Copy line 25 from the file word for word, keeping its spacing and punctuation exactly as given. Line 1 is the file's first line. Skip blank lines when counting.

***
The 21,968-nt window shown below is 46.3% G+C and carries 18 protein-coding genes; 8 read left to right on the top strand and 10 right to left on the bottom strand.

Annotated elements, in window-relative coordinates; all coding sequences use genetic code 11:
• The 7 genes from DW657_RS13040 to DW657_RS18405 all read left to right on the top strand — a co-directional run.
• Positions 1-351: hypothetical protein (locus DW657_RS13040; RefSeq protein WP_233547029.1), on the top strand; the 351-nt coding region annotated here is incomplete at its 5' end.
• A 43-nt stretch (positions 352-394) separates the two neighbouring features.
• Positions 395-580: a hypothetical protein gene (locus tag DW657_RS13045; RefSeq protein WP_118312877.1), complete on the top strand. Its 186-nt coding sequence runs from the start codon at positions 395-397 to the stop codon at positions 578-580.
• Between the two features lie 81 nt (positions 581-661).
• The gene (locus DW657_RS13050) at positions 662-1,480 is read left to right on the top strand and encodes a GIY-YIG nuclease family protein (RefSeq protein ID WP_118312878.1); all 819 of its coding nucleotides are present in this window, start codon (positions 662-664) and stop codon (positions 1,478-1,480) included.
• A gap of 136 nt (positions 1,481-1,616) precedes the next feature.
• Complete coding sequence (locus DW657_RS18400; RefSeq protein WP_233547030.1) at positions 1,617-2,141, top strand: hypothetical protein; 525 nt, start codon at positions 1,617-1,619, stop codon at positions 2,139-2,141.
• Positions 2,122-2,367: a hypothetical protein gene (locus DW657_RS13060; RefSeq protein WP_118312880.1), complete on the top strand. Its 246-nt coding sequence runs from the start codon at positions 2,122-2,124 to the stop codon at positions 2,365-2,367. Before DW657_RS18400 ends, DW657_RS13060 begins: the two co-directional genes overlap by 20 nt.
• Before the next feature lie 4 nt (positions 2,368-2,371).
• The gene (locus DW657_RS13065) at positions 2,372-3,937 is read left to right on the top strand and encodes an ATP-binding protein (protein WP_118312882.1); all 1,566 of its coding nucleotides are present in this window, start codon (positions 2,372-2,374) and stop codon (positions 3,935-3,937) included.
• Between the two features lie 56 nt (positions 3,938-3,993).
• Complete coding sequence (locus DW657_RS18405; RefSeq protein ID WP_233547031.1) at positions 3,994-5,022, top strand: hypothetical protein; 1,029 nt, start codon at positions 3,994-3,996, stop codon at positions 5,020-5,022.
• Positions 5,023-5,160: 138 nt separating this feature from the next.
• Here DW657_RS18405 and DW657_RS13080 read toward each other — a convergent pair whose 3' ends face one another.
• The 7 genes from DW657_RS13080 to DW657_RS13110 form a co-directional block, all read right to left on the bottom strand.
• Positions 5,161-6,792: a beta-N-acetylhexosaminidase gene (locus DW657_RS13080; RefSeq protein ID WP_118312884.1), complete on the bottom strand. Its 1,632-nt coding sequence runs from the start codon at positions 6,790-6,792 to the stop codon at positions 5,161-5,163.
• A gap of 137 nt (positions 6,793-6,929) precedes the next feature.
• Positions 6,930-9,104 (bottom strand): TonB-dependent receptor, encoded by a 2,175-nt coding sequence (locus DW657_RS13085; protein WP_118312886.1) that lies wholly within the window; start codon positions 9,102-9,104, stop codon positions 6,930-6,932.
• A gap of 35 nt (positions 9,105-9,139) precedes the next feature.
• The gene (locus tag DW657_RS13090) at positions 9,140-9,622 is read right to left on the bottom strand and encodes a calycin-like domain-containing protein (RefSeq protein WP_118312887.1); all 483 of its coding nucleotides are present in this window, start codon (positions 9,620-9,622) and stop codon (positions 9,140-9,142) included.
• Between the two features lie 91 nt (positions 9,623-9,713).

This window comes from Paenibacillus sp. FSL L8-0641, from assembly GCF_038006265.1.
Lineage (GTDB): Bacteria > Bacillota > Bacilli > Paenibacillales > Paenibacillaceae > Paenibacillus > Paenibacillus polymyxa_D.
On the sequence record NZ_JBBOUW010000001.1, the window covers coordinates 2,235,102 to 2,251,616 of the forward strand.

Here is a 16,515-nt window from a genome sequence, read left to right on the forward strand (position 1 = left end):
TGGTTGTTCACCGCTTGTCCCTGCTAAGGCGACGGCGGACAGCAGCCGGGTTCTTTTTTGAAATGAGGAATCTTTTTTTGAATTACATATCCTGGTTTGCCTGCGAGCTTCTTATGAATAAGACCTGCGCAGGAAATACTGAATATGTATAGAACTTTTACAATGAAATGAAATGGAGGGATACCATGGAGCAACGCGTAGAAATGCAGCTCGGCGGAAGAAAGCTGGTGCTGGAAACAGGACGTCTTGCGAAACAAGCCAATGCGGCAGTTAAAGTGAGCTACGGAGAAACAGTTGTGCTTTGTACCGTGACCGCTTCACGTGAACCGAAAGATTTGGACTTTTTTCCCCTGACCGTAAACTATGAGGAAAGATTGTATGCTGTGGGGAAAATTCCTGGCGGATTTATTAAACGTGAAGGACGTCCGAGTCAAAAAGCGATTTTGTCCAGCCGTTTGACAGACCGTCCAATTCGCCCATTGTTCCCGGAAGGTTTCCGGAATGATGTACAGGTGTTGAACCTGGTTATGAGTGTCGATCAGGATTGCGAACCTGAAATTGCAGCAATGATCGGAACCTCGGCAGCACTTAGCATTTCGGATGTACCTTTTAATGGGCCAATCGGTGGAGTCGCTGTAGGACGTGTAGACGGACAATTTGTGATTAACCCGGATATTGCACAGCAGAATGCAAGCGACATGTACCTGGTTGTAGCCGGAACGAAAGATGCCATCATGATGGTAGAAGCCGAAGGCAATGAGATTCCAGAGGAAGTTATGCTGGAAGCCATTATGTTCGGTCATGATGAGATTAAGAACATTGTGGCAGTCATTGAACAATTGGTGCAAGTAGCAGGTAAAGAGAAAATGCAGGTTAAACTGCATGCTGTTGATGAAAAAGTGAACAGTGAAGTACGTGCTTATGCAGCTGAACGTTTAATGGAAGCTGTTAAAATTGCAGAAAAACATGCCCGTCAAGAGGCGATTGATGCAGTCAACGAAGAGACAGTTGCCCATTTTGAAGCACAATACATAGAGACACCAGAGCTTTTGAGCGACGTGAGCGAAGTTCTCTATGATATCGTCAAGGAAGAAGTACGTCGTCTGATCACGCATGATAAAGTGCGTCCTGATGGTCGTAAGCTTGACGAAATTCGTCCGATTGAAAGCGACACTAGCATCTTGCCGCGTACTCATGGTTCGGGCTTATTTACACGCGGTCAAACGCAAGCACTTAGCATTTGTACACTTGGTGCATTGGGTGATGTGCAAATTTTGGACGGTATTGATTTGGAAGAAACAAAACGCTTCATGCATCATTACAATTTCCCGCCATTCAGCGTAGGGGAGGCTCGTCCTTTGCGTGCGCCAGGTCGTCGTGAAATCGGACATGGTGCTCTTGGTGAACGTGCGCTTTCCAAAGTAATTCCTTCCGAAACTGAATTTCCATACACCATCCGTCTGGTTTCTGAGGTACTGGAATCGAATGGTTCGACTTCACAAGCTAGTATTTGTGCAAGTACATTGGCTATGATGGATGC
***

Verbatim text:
This window comes from Paenibacillus sp. FSL L8-0641, from assembly GCF_038006265.1.